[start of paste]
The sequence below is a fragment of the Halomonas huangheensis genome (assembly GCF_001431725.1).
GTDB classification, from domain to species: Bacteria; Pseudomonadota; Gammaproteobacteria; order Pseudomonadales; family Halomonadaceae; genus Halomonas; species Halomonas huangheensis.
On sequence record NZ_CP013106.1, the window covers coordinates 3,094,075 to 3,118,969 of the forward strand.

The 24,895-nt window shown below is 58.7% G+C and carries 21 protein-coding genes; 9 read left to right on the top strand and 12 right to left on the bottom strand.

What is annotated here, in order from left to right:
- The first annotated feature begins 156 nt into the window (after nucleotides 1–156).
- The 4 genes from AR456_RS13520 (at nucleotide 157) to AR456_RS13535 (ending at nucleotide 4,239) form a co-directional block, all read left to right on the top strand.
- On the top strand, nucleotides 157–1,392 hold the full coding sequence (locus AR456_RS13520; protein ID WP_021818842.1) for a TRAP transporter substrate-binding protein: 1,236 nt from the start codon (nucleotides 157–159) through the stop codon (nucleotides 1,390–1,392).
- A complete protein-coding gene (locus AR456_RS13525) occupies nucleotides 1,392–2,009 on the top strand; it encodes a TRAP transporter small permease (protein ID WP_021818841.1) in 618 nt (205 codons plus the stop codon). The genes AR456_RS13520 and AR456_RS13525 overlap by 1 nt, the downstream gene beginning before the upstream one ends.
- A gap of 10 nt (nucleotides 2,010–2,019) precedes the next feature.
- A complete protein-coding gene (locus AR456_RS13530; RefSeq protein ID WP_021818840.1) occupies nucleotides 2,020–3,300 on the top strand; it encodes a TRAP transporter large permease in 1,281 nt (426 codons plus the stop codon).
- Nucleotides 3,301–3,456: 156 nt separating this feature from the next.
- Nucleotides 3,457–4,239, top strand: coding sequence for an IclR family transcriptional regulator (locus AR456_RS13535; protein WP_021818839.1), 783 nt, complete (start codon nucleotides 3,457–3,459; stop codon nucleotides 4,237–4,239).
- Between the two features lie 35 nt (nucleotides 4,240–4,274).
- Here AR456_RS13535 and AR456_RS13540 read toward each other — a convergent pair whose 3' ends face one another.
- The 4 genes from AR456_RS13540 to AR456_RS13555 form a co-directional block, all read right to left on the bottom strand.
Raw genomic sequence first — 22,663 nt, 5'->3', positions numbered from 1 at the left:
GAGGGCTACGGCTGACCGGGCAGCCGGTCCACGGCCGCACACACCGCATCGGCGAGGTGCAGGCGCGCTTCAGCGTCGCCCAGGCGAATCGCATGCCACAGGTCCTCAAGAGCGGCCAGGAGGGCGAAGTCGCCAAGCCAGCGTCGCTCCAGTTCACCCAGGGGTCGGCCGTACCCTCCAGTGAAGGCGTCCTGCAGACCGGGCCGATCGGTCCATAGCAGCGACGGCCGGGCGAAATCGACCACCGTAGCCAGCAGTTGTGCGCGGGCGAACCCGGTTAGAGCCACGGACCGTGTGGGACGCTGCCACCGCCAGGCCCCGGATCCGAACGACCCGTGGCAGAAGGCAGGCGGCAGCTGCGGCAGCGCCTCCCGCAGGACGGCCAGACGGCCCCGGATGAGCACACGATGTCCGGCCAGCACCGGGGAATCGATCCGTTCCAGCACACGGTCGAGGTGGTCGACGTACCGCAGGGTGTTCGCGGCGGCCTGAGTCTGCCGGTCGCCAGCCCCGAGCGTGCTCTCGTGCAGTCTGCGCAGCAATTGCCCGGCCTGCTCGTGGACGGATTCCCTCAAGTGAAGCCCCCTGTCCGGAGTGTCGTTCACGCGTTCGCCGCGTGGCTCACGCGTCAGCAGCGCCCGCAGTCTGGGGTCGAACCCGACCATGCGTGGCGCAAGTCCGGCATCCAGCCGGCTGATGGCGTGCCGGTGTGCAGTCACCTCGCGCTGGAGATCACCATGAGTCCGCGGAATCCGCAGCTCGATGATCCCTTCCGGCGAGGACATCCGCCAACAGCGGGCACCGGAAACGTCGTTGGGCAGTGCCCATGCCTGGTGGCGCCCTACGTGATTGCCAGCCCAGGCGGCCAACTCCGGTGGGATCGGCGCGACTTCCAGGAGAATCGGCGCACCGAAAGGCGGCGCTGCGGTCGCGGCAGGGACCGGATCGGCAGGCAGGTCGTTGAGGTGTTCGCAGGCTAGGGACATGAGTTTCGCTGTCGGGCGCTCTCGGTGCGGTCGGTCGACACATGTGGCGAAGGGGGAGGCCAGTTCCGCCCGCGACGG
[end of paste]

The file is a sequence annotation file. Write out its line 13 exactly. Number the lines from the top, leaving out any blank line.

- Nucleotides 3,457–4,239, top strand: coding sequence for an IclR family transcriptional regulator (locus AR456_RS13535; protein WP_021818839.1), 783 nt, complete (start codon nucleotides 3,457–3,459; stop codon nucleotides 4,237–4,239).